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" And ne'er have spoke a loving word to you : But you at your sick service had a prince. Nay, you may think my love was crafty love, And call it cunning : do, an if you will. If Heaven be pleased that you must use me ill, Why, then you must. "
The Works of Shakespeare ... - Page 90
by William Shakespeare - 1907
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William Shakspeare's Complete Works, Dramatic and Poetic, Volume 1

William Shakespeare - 1852
...crafty love, And call it cunning; Do, an if you will : If heaven be pleasM that you must use me ill, Why, then you must. Will you put out mine eyes?...never did, nor never shall, So much as frown on you ? Hitb. I have sworn to do it ; And with hot irons must I burn them out. Arth. Ah, none, but in this...
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McGuffey's Newly Revised Eclectic Fourth Reader: Containing Elegant Extracts ...

William Holmes McGuffey - 1853 - 336 pages
...love, And call it cunning : do, and if you will : If heaven be pleased "that you should use me ill, Why, then you must. Will you put out mine eyes ? These...to do it ; And with hot irons must I burn them out. A rlh. Ah, none but in this iron age would do it : The iron of itself, though heat red-hot, Approaching...
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The Works of Shakespeare: The Text Regulated by the Recently ..., Volume 4

William Shakespeare, John Payne Collier - 1853
...crafty love, And call it cunning : do, an if you will. If heaven be pleas'd that you will use me ill, Why, then you must Will you put out mine eyes...Hub. I have sworn to do it, And with hot irons must I hum them out. Arth. Ah ! none but in this iron age would do it. The iron of itself, though heat red-hot,...
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THE WORKS OF SHAKESPEARE

J. PAYNE COLLIER - 1853
...crafty love, And call it cunning : do, an if you will. If heaven he pleas'd that you will use me ill, a potent dukedom. First, in this forest, let us do...well begot : And after, every of this happy number, hum them out. Arth. Ah ! none hut in this iron age would do it. The iron of itself, though heat red-hot,...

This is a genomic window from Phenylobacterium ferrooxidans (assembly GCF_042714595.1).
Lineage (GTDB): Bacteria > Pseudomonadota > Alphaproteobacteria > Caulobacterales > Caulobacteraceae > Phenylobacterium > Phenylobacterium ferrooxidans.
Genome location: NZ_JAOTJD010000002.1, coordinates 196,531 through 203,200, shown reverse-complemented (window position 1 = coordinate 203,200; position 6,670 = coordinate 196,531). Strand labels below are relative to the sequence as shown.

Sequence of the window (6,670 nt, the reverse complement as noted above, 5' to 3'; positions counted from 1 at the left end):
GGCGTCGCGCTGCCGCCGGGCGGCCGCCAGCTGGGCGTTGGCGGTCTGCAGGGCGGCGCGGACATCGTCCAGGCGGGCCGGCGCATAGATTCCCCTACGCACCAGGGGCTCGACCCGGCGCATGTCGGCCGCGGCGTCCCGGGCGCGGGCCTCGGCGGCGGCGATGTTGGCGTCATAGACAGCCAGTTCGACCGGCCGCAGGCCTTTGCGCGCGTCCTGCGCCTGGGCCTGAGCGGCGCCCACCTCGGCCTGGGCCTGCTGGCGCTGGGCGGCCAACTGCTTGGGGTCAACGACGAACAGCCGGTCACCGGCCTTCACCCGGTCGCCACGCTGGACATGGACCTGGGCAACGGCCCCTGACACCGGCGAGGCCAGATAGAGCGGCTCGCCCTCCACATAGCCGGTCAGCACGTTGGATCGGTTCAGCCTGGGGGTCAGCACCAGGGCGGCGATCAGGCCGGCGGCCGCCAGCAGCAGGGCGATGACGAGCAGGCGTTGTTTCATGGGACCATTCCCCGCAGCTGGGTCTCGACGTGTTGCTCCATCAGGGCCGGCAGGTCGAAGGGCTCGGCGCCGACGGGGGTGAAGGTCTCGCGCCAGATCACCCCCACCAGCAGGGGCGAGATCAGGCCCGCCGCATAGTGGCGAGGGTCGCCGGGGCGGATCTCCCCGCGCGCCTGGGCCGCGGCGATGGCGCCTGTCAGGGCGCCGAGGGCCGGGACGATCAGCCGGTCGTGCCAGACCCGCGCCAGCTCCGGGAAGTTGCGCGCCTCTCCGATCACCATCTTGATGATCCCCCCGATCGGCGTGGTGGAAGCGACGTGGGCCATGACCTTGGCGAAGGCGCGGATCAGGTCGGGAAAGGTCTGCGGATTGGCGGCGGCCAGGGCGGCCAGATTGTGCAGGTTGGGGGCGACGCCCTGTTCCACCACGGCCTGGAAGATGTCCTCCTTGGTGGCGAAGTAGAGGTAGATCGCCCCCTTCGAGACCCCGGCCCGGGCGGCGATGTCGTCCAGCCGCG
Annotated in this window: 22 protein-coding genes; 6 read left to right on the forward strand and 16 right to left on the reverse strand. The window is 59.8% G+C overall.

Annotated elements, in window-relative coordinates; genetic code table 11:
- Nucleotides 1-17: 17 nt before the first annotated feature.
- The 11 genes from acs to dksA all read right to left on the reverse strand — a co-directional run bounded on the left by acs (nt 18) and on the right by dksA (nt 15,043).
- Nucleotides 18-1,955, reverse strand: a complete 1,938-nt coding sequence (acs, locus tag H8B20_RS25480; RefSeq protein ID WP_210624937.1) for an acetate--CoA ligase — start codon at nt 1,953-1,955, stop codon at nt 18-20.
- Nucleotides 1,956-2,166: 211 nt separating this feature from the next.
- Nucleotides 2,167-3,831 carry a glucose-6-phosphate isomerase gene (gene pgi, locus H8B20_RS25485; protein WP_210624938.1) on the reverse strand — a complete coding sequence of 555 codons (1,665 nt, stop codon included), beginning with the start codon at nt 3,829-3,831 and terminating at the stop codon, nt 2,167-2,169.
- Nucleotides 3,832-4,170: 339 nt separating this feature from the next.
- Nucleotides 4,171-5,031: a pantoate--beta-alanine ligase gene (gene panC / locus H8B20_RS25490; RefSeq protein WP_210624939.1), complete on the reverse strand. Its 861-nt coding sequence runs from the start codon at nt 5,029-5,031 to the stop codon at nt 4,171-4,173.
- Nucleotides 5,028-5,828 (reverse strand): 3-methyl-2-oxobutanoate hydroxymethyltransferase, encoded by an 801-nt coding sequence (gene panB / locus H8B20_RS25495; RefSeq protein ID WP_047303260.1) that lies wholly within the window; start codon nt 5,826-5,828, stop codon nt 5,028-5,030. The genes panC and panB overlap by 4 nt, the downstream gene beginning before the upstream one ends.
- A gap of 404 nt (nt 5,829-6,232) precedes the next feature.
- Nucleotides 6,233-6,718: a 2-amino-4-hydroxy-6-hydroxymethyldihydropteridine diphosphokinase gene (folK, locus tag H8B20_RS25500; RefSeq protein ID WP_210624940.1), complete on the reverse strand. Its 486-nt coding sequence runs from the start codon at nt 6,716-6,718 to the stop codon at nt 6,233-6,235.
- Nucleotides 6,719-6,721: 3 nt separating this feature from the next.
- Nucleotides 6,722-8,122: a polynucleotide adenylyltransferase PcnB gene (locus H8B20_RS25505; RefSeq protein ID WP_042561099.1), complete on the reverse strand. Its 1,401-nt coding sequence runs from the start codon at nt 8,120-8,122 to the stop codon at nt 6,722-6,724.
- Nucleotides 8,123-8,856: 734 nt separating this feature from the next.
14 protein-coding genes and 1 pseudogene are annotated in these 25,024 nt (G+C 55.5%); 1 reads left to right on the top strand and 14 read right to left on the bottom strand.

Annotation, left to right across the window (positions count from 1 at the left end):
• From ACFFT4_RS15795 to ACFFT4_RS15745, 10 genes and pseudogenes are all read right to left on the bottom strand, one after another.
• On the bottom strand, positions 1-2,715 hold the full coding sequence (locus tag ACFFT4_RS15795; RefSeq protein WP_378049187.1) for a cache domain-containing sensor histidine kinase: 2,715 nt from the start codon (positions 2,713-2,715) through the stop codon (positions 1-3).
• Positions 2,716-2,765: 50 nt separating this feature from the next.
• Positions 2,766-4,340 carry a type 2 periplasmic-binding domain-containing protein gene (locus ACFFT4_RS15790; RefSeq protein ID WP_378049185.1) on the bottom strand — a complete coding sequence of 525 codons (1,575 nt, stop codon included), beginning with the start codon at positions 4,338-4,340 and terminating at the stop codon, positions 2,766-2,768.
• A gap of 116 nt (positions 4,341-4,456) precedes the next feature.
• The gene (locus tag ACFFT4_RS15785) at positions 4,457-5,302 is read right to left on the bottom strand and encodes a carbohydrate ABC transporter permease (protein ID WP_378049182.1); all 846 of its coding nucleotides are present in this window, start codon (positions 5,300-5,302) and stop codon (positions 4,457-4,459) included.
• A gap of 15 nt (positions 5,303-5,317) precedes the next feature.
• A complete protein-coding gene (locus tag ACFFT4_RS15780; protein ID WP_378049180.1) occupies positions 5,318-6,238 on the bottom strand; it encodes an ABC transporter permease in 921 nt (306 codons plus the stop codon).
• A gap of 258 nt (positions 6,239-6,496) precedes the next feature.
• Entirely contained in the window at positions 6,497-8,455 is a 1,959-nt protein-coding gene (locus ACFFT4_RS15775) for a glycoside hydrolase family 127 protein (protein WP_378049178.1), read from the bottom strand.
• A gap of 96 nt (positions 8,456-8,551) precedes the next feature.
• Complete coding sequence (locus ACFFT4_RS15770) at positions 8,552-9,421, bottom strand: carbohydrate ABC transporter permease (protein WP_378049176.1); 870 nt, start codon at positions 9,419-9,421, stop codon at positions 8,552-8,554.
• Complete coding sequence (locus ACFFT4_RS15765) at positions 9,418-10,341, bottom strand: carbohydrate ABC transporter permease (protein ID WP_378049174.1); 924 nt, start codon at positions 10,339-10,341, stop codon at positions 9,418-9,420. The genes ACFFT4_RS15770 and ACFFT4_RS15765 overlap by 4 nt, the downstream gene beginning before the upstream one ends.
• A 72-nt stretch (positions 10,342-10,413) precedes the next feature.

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The Works of William Shakespeare: Comprising His Dramatic and ..., Volume 1

William Shakespeare - 1853
...you must. Will you put out mine eyes ? The eve, that never did, nor never shall, So much os frown on you ? Hub. I have sworn to do it ; And with hot irons must I burn them out. Jlrth. Ah, none, butin this iron age, would do it ! The iron of itself, though heat red-hot, Approaching...
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The plays of Shakspere, carefully revised [by J.O.] with a ..., Volume 2

William Shakespeare - 1853
...be pleased that you must use me ill, ^hy then yon must. Will you put out mine eyes ? These eye, R 悀 1 ꂾ 漀 0 ? Huí. I have sworn to do it ; And with hot irons must I burn them out. . Ah, none but in this...
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The National Preceptor: Or, Selections in Prose and Poetry: Consisting of ...

Jesse Olney - 1854 - 324 pages
...: do, and if you will: If heaven be pleased that you should use me ill, Why, then you must.Will you put out mine eyes ? These eyes that never did, nor never shall, So much as frown on you ? And with hot irons must I burn them out. Hub. I have sworn to do it; Arth. Ah, none, but in this...
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autobigraphy of an actress

' - 1856
...you put out mine eyes ? These eyes, that never did nor never shall So much as frown on you ? Hubert. I have sworn to do it, And with hot irons must I burn them out. Arthur. Ah, none but in this iron age would do it! The iron, of itself, though heat red hot, Approaching...
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English poetry, for use in the schools of the Collegiate institution ...

English poetry - 1857
...crafty love, And call it cunning : Do, and if you will : If heaven be pleased that you must use me ill, Why, then you must. Will you put out mine eyes...it ; And with hot irons must I burn them out. Arth. Ay, none, but in this iron age, would do it ! The iron of itself, though heat red hot, Approaching...
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The Plays & Poems of Shakespeare: Macbeth. King John. King Richard the second

William Shakespeare - 1857
...crafty love, And call it cunning : do, an if you will : If Heaven be pleased that you will use me ill. Why then you must. Will you put out mine eyes ? ...I have sworn to do it ; And with hot irons must I bum them out. Ar. Ah, none, but in this iron age, would do it ! The iron of itself, though heat red-hot,...
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